In May 1982, the second edition of the Jornades Catalanes de la Dona took place in Barcelona.

II Jornadas Estatales de la Mujer was held in Granada in 1979. Over 1,200 women from across Spain participated over the three-day event. Among these women were a number of lesbians. Topics addressed included womanhood, motherhood, youth, marriage and family, women’s education, media, the class struggle and its connection to the feminist movement, abortion, reforms to the penal code, pornography and women’s sexuality. Different types of feminism were also addressed including feminism of the difference. At the 1979 II Jornadas Estatales sobre la Mujer in Granada, lesbian separatist Gretel Ammann presented her work Feminismo de la diferencia along with “Como lesbiana contra la nueva moral feminista”. The work went on to become important in radical feminist circles in Spain. The Grup de Dones d’Alacant gave a presentation that dealt with lesbianism. The event took place in December. Other lesbians who participated in the event included Montse Oliván, who began to introduce the concept of gender identity in her support of transexuals participating in women’s spaces. The event was important because it showed that lesbians were aligning with the feminist liberation movement. Feminist political activist Victoria Sau discussed the topic of political lesbianism at the 1979 Granada conference. At the 1979 II Jornadas Estatales sobre la Mujer in Granada, Gretel Ammann presented her work Feminismo de la diferencia. The work went on to become important in radical feminist circles in Spain.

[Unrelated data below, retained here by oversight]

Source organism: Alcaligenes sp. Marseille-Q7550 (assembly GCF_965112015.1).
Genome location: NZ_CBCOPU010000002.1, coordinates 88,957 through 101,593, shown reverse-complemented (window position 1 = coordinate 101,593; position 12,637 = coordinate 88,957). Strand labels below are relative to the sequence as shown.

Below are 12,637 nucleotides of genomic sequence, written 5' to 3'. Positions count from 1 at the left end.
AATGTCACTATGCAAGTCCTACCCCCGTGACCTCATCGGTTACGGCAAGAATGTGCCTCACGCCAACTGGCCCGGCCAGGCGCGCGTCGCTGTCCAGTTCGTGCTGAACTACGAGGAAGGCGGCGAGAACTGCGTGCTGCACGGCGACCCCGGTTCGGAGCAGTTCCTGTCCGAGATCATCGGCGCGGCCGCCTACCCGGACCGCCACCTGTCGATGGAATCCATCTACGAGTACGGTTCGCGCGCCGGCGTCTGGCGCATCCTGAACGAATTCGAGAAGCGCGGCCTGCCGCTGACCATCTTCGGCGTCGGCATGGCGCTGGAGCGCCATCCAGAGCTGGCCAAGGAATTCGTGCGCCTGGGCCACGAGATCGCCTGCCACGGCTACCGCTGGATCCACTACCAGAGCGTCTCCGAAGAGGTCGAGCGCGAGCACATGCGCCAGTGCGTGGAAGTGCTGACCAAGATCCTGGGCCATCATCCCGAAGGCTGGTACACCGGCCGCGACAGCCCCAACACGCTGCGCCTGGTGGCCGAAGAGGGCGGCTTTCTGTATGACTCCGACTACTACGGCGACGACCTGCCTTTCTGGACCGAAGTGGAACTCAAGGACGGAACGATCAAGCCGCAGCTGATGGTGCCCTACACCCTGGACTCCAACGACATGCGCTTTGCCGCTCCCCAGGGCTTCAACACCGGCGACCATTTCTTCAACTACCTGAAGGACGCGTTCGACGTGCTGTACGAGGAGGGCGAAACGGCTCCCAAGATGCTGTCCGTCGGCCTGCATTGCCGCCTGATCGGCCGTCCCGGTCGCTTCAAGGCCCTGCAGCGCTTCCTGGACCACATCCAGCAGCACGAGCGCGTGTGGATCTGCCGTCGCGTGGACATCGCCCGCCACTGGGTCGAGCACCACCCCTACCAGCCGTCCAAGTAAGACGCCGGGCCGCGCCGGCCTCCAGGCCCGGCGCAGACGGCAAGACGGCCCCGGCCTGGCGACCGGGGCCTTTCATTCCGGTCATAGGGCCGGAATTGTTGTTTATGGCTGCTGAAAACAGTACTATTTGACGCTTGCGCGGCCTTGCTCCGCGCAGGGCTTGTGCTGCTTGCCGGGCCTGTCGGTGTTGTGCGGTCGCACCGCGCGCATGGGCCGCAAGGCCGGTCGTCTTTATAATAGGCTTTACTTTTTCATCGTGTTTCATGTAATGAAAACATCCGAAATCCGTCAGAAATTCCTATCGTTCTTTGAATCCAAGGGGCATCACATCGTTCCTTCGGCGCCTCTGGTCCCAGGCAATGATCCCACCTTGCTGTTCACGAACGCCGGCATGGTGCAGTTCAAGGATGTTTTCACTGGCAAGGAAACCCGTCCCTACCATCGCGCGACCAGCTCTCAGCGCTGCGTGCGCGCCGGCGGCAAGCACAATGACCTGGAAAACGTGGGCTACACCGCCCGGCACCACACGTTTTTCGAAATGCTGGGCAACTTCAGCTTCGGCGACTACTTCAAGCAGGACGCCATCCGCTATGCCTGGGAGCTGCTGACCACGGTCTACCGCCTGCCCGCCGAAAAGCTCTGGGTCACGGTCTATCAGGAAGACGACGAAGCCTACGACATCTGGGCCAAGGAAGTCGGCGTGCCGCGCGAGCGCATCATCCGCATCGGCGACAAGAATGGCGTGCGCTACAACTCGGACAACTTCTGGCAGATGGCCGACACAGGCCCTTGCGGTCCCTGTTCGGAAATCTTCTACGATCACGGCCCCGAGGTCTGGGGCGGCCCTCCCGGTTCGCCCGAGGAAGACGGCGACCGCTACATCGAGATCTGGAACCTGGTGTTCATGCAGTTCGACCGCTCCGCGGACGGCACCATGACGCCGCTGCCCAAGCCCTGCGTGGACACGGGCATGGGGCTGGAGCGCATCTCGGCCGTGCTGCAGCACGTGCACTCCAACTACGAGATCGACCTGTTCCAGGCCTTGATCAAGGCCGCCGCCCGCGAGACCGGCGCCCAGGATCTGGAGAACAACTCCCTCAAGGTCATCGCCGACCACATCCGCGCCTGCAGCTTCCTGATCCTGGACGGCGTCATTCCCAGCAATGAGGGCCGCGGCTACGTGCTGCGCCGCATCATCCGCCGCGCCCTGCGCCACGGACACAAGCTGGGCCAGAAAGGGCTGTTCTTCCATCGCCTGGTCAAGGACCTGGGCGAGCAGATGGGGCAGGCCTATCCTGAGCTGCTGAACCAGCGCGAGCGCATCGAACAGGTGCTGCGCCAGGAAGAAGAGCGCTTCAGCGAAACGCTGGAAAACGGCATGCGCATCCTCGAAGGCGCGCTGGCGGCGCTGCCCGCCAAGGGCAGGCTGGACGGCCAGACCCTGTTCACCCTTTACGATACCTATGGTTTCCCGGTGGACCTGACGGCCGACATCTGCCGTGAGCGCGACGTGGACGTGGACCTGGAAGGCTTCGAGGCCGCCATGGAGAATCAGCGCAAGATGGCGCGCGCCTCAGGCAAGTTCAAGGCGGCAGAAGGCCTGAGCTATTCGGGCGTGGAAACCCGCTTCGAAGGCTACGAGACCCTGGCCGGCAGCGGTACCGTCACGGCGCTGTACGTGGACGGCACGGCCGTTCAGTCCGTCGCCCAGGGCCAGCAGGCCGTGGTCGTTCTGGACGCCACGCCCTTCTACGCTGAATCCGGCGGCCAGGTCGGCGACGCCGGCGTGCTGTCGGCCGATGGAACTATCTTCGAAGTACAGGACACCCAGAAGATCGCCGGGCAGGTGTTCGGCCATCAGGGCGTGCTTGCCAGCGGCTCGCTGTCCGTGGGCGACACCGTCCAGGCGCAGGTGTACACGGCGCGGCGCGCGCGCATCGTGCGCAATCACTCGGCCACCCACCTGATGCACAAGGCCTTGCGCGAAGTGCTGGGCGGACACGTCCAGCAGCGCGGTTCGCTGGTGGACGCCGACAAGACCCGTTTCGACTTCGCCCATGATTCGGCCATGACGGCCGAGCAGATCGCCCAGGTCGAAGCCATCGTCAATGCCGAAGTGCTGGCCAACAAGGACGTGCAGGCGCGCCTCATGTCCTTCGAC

The Jornades Feministes Independents took place in Barcelona in 1979.  They came out of the group of radicals and autonomous feminists who were leaving statist feminist movements.

The Asamblea de Mujeres de Salamanca was created in 1979. The group met every Monday evening at 8:30 PM initially at the headquarters of the Comisiones Obreras at the end of Gran Via, likely at Calle Abogados de Atocha, 2. They then moved their meeting place to Calle Conde Don Ramón, 2. The Asamblera brought together many women with an interest in mobilizing to achieve women’s rights in the city. Abortion rights was one of their big initial goals, wanting to stand in solidarity with 11 women who had been prosecuted for having abortions in Bilbao around that same period. They went on to organize an abortion rights march that took place along Gran Vía in which several thousand people ended up participating. Lesbianism was defined by members of the group, with some members being political lesbians and rejecting the patriarchal structures of heterosexuality. Among the lesbians who participated in the group was Ángeles Álvarez, who had moved to the city for a few months; it was in the city that her life as a feminist activist would really begin.

By 1980, Spanish feminism, already fractured, had split into two very clear camps.  One was the camp of feminismo de la diferencia.  The other was feminismo de la igualdad.  This split would remain present into the 2020s. It would be one of several types of splits inside the feminist movement.